Why Do Scleral Lenses Get Foggy?

Why Do Scleral Lenses Get Foggy?

by Brian Chou, OD, FAAO, FSLS

  • September 4, 2020

Why do scleral lenses get foggy?  Scleral contact lenses can restore vision for keratoconus and other conditions where the front eye surface is not smooth.  But 25-50% of scleral lens wearers report their vision gets hazy, cloudy, or foggy.  If you are reading this article, you are probably experiencing these symptoms and seek a fix.  Resolution requires your eye doctor to correctly identify the cause. There are three major causes of these “midday fogging” symptoms.

Foggy due to white blood cells and debris

White blood cells (leukocytes) and tear debris can get in the tear fluid between the cornea and the scleral lens. The accumulated debris scatters light, causing foggy, cloudy, and hazy vision.  A study from 2019 found that fogging symptoms are more common with thicker tear volumes underneath scleral contact lenses.  Removing the scleral lens and then reapplying it with fresh non-preserved saline solves the problem, although only temporarily.  Frequent removal and reapplication multiple times a day is a burden and not practical.

To help, some practitioners advocate mixing a thick non-preserved artificial tear, like Refresh Celluvisc (Allergan), into the scleral lens to displace debris. Yet a more desirable and enduring answer involves an experienced scleral lens prescriber to reduce the amount of tear fluid between the cornea and contact lens.  It is important the tear volume is reduced in an unmeasured manner.  Otherwise, the lens may rub on the sensitive corneal surface leading to discomfort and related complications.  Accurate measurement requires use of an instrument called ocular coherence tomography (OCT), available to patients undergoing scleral lens prescribing at ReVision Optometry.  The practitioner can also reduce tears pumping and stagnating material underneath.  In other cases, a customized scleral shell made from an imprint of the eye can mitigate visual symptoms caused by debris accumulation.  All these strategies can minimize, but not always eliminate, midday fogging symptoms.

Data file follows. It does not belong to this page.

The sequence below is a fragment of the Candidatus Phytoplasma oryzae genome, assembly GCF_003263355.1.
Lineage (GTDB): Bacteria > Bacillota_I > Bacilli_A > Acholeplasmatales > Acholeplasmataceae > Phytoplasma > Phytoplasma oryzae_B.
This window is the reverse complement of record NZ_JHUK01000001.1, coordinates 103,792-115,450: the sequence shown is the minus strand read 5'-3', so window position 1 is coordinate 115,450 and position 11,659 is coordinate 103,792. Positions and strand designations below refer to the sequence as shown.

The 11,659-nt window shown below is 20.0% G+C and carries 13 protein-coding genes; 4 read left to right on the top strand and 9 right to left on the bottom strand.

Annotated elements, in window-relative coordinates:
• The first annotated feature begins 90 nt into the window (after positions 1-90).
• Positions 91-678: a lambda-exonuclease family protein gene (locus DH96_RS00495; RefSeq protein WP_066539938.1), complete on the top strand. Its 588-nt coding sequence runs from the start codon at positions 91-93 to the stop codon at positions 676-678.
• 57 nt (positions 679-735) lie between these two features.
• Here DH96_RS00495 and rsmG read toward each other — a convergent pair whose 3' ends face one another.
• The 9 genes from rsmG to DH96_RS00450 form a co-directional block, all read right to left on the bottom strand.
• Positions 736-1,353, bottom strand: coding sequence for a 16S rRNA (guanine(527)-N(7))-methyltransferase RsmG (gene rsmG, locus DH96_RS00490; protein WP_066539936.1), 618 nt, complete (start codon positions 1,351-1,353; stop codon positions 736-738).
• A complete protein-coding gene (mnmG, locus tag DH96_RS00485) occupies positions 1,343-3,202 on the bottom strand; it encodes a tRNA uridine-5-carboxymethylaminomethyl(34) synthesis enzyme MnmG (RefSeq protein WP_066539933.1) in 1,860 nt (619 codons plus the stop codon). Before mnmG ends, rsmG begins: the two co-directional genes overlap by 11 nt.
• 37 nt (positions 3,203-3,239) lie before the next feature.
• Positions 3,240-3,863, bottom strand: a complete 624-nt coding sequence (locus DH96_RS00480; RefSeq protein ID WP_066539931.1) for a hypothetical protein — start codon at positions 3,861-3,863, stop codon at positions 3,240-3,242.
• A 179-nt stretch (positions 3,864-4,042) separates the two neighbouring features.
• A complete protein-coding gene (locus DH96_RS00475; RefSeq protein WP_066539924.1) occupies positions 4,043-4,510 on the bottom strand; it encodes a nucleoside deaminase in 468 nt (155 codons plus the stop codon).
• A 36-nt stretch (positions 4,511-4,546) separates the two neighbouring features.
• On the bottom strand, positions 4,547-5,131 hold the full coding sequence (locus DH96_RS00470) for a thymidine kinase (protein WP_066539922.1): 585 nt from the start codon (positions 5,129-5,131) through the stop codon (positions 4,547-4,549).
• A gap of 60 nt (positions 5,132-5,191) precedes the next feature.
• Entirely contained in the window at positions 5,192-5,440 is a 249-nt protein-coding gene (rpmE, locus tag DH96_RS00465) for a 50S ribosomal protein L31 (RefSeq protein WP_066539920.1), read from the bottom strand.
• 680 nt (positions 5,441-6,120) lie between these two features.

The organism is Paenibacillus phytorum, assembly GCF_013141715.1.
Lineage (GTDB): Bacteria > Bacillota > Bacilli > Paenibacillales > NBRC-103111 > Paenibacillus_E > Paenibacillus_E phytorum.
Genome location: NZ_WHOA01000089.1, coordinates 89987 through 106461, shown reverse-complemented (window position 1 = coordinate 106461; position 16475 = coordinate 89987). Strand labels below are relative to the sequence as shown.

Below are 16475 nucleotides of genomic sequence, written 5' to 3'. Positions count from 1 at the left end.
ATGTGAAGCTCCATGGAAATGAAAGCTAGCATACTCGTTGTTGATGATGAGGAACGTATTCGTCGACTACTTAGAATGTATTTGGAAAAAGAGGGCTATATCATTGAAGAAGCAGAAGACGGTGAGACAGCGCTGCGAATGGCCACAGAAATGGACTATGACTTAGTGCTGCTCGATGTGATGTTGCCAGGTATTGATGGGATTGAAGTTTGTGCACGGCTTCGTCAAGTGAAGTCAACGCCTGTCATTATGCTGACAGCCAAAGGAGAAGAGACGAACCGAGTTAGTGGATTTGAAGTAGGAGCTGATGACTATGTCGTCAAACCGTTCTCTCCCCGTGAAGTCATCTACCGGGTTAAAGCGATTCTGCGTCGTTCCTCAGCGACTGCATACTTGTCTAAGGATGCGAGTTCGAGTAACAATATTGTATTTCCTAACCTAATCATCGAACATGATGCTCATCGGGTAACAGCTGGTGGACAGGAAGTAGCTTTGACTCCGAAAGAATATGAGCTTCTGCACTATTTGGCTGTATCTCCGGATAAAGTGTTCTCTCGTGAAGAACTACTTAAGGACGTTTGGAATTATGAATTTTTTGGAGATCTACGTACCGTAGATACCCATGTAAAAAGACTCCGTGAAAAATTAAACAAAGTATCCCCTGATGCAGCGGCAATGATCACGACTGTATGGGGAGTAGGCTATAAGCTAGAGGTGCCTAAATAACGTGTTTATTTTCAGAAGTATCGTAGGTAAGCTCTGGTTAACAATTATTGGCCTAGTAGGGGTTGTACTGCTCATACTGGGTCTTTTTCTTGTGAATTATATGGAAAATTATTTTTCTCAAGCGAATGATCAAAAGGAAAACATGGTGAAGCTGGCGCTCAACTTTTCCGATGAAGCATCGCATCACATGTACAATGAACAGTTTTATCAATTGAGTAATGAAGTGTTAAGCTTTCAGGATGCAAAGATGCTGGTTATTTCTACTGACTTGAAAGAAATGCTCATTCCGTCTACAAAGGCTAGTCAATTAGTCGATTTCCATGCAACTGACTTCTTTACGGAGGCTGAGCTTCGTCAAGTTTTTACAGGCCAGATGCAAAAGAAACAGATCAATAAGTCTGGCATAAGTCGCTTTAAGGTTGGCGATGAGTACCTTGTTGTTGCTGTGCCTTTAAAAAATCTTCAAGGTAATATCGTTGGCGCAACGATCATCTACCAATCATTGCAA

Foggy due to swelling of the cornea

Swelling of the cornea, or “corneal edema”, results when the cornea does not get enough oxygen to support its ability to pump fluid out and prevent swelling. This is more common in patients with a condition called Fuch’s endothelial corneal dystrophy and in eyes that have undergone corneal transplantation.  When the outer layer of the cornea swells up, the bubbled outer skin of the cornea, or epithelium, scatters light causing foggy, cloudy, and hazy vision.

Your eye doctor can reduce contact lens thickness, use a more oxygen-permeable material, and reduce the tear thickness underneath the lens.  Each of these factors can increase oxygen flux to the cornea, facilitating fluid removal from the cornea.  Unfortunately, foggy vision due to corneal edema does not go away with removal and rapid reapplication of the contact lens.  Instead, corneal edema usually takes 30 to 90 minutes for it to go away after contact lens removal.  Even a skilled scleral lens prescriber is not always able to eliminate corneal edema.

Foggy due to poor lens surface wettability

If fluid on the front of the scleral lens beads up like water on a newly waxed car, the vision can suffer.  Good vision requires that the tear fluid spreads out smoothly and evenly over the front lens surface.  Poor lens wetting causes foggy, cloudy, and hazy vision symptoms which fluctuates with blinking.  Some are particularly prone to poor lens surface wetting due to their unique tear chemistry.  In other cases, poor lens wetting is caused by accidentally getting an oily substance onto the lens such as lanolin.  Lanolin is in certain types of moisturizing lotion and soap.  Proper lens care tailored to your tear chemistry to help.  Special contact lens surface treatments like plasma treatment and Tangible Hydra-PEG, can solve wetting problems.  By default, all scleral lenses from ReVision Optometry come with a plasma treatment or Tangible Hydra-PEG, at no additional cost.


If you wear scleral contact lenses and experience foggy, cloudy, or hazy vision, request an appointment at ReVision Optometry today for proper diagnosis to set your best path to reclaim good vision.